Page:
Picking up from the most recent installment a few months ago, Utromi Preservi (an elite/secret society of Utroms) has gathered what they need to awaken a cosmic vampire, Galactose (think “Milky Way galaxy” for the joke). While the Turtles and their allies rush to try to save the C.O.W.Boys’ Earth, Donatello may have the secret that will save everyone. We also have a brief appearance by Cudley the Cowlick, who longtime TMNT fans will recognize from the TMNT Adventures series…nothing too significant about the appearance, but a great nod to said fans. There’s also a moment where the Turtles are shown other incarnations of themselves, which was VERY cool to see.

The art by Brizuela is very good. The style is enjoyable, though different from other TMNT artists (while keeping the characters recognizable and other expected things with a comic). The comic’s interior is black-and-white, but as the front cover is done by the same artist as the interior pages, one can see what everyone looks like in color and almost forget the interior is not in color.

One of the thing that’s been great about this title shows through with this issue’s story. For the most part, each issue is its own standalone story. However, creative teams will re-visit and expand upon earlier stories, building larger stories, even if they’re not consecutive issues in this title (which is almost an anthology, except that each story/creative team gets a full issue rather than having multiple stories/creative teams in a single issue).

The story is fun, though one has to really suspend disbelief on a few points. The cosmic vampire as a nod to Galactus is–while derivative–also kinda cool if one recognizes the association–on a metatextual level it adds plenty that there’s not time for otherwise in a single-issue story.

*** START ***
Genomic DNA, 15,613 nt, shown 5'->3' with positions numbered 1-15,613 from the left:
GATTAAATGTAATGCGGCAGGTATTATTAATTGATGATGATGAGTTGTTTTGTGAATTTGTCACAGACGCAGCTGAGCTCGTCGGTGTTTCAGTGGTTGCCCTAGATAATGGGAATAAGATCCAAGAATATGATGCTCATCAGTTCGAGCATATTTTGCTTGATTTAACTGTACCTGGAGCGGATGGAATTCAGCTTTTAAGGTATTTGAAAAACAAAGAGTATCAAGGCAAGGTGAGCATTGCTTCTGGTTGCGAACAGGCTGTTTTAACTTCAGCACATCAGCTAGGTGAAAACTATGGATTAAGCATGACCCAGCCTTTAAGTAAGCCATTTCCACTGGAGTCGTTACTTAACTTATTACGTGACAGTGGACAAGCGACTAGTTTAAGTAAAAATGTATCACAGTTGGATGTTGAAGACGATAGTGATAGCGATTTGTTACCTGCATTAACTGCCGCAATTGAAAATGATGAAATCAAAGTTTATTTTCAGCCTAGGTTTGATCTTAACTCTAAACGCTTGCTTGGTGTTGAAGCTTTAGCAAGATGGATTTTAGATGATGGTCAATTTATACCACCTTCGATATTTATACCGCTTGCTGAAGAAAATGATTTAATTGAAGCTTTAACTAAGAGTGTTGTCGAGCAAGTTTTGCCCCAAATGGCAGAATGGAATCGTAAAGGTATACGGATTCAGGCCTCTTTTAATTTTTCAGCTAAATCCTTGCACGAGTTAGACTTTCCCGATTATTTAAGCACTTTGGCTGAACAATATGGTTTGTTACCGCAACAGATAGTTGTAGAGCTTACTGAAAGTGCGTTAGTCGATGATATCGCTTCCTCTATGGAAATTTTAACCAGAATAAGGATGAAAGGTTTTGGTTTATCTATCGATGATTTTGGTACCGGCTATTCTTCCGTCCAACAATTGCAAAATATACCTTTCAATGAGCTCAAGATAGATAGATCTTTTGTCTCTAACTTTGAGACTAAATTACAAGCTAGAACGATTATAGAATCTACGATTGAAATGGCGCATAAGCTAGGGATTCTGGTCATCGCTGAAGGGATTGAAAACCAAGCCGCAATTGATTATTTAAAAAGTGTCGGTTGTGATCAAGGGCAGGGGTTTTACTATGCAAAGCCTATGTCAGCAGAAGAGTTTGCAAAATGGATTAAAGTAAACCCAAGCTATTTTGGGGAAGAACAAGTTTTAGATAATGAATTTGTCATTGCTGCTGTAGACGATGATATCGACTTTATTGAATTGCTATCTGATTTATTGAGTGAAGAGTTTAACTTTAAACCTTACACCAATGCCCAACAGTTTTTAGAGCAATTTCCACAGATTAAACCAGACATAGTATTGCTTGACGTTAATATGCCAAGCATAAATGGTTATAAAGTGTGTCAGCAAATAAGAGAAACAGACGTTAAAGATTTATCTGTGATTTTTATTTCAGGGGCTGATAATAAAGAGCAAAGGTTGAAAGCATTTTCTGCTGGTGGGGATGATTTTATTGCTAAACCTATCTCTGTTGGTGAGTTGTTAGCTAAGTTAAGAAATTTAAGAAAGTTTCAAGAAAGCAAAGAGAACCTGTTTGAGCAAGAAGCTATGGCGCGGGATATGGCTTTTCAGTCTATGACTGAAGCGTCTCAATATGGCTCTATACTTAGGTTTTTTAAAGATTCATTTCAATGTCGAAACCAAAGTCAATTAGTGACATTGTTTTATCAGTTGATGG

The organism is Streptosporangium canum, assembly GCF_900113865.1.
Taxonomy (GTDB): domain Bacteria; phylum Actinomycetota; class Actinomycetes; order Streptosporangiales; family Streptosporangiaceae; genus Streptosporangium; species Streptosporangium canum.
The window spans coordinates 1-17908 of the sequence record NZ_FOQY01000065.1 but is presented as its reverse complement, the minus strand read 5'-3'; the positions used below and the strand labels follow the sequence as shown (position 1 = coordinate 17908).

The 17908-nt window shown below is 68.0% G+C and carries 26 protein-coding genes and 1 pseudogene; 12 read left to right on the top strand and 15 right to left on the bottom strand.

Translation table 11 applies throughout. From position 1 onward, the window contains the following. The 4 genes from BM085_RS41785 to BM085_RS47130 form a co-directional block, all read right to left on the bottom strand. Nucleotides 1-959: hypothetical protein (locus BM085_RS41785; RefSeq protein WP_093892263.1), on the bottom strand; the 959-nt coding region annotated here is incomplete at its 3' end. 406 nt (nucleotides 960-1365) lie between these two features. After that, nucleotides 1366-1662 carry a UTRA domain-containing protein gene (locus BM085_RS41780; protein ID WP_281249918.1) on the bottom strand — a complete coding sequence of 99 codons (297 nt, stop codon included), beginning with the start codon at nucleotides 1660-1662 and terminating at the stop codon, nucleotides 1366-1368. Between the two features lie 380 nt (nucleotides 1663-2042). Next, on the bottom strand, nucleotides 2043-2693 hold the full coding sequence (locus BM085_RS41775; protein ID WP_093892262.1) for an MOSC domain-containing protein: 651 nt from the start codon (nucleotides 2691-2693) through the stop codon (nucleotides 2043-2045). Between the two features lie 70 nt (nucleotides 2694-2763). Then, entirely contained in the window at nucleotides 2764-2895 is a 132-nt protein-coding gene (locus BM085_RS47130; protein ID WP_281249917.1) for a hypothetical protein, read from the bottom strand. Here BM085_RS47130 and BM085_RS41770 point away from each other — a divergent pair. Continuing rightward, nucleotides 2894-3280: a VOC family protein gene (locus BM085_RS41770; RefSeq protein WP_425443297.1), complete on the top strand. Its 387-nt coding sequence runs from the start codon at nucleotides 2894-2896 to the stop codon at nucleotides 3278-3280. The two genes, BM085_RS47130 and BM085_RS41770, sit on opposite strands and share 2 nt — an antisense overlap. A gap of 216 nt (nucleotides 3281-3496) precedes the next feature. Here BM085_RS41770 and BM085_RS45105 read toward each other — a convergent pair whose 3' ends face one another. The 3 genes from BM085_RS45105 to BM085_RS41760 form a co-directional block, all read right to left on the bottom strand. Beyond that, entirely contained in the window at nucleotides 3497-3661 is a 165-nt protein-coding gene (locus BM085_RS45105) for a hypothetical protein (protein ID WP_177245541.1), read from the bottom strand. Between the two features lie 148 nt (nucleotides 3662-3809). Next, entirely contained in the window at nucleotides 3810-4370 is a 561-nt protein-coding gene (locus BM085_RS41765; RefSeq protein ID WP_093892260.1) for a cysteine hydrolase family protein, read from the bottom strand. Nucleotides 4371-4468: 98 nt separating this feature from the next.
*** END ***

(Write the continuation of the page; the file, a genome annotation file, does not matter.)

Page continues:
This isn’t the best single issue for one jumping aboard clueless about the characters; but so long as one isn’t looking for lengthy, drawn-out continuity and depth, it’s a fun issue with plenty of action and some jokes thrown in.

Additionally, as I noted when I reviewed the prior chapter of this story, another thing Mirage gets right is not only including a pin up page in the back of the issue with an image related to the story but a color alternate image also related to the story is presented in color on the back cover…no need to seek out extra copies of this comic for these bonus images.

All in all, this continues to be a strong title, telling TMNT stories from throughout their continuity by different creative teams, keeping the book always fresh and with some real heart behind the individual tales.

Ratings:

Story: 3/5
Art: 3.5/5
Overall: 3/5

Tales of the TMNT #52 [Review]

Quick Rating: Good
Story Title: The Crystal at the Heart of the World

Investigating a worrisome shutdown of an important machine, the Turtles and Utroms find themselves on Moo Mesa, where they encounter a plot that might just be bigger than the TMNT and C.O.W. Boys of Moo Mesa combined can handle…

talesofthetmnt052Plot: Murphy, Brown and Laird
Script: Murphy
Thumbnails: Ryan Brown
Art: Dario Brizuela
Letters: Eric Talbot
Frontispiece: Michael Dooney
Back-Up Story: The Mission by: Dan Berger
Editor in Chief: Peter Laird
Managing Editor: Dan Berger
Design: Eric Talbot
Front Cover: Dario Brizuela and Steve Lavigne
Back Cover: Fernando Leon Gonzalez